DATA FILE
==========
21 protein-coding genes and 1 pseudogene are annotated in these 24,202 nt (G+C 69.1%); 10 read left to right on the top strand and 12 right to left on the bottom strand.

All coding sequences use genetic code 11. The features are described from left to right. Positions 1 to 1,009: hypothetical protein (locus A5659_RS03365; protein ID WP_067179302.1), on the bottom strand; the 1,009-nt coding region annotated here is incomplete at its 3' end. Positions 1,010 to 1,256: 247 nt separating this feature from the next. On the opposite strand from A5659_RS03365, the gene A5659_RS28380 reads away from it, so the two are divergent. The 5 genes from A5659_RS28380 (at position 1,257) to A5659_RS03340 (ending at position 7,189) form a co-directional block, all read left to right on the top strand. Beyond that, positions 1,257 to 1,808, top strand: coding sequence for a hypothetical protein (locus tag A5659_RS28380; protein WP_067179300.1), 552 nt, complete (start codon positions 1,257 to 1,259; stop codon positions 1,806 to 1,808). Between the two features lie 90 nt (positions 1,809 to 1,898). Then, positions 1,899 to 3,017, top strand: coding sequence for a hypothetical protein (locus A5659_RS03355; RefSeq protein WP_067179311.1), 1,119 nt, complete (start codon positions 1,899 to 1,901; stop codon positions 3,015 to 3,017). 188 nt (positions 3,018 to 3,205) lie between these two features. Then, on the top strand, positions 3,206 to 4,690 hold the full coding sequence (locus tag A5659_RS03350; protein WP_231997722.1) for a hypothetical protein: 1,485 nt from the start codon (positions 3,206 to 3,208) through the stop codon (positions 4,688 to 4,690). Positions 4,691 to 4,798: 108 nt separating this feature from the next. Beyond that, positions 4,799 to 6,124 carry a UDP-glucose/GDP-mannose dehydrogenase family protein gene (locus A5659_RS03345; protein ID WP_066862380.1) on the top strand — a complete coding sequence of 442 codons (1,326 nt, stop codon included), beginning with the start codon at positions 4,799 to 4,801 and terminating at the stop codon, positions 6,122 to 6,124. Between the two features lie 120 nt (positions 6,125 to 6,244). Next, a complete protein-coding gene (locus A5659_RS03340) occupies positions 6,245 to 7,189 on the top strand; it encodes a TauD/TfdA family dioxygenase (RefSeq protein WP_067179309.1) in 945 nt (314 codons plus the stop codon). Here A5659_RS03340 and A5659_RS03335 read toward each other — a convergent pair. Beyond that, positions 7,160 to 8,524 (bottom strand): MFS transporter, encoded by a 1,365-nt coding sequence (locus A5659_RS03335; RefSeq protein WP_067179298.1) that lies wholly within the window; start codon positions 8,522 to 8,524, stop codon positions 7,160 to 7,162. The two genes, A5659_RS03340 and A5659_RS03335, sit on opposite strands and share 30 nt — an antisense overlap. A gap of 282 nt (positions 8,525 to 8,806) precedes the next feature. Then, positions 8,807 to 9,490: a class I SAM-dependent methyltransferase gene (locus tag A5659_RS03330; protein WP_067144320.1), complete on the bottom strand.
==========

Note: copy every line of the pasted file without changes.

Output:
21 protein-coding genes and 1 pseudogene are annotated in these 24,202 nt (G+C 69.1%); 10 read left to right on the top strand and 12 right to left on the bottom strand.

All coding sequences use genetic code 11. The features are described from left to right. Positions 1 to 1,009: hypothetical protein (locus A5659_RS03365; protein ID WP_067179302.1), on the bottom strand; the 1,009-nt coding region annotated here is incomplete at its 3' end. Positions 1,010 to 1,256: 247 nt separating this feature from the next. On the opposite strand from A5659_RS03365, the gene A5659_RS28380 reads away from it, so the two are divergent. The 5 genes from A5659_RS28380 (at position 1,257) to A5659_RS03340 (ending at position 7,189) form a co-directional block, all read left to right on the top strand. Beyond that, positions 1,257 to 1,808, top strand: coding sequence for a hypothetical protein (locus tag A5659_RS28380; protein WP_067179300.1), 552 nt, complete (start codon positions 1,257 to 1,259; stop codon positions 1,806 to 1,808). Between the two features lie 90 nt (positions 1,809 to 1,898). Then, positions 1,899 to 3,017, top strand: coding sequence for a hypothetical protein (locus A5659_RS03355; RefSeq protein WP_067179311.1), 1,119 nt, complete (start codon positions 1,899 to 1,901; stop codon positions 3,015 to 3,017). 188 nt (positions 3,018 to 3,205) lie between these two features. Then, on the top strand, positions 3,206 to 4,690 hold the full coding sequence (locus tag A5659_RS03350; protein WP_231997722.1) for a hypothetical protein: 1,485 nt from the start codon (positions 3,206 to 3,208) through the stop codon (positions 4,688 to 4,690). Positions 4,691 to 4,798: 108 nt separating this feature from the next. Beyond that, positions 4,799 to 6,124 carry a UDP-glucose/GDP-mannose dehydrogenase family protein gene (locus A5659_RS03345; protein ID WP_066862380.1) on the top strand — a complete coding sequence of 442 codons (1,326 nt, stop codon included), beginning with the start codon at positions 4,799 to 4,801 and terminating at the stop codon, positions 6,122 to 6,124. Between the two features lie 120 nt (positions 6,125 to 6,244). Next, a complete protein-coding gene (locus A5659_RS03340) occupies positions 6,245 to 7,189 on the top strand; it encodes a TauD/TfdA family dioxygenase (RefSeq protein WP_067179309.1) in 945 nt (314 codons plus the stop codon). Here A5659_RS03340 and A5659_RS03335 read toward each other — a convergent pair. Beyond that, positions 7,160 to 8,524 (bottom strand): MFS transporter, encoded by a 1,365-nt coding sequence (locus A5659_RS03335; RefSeq protein WP_067179298.1) that lies wholly within the window; start codon positions 8,522 to 8,524, stop codon positions 7,160 to 7,162. The two genes, A5659_RS03340 and A5659_RS03335, sit on opposite strands and share 30 nt — an antisense overlap. A gap of 282 nt (positions 8,525 to 8,806) precedes the next feature. Then, positions 8,807 to 9,490: a class I SAM-dependent methyltransferase gene (locus tag A5659_RS03330; protein WP_067144320.1), complete on the bottom strand.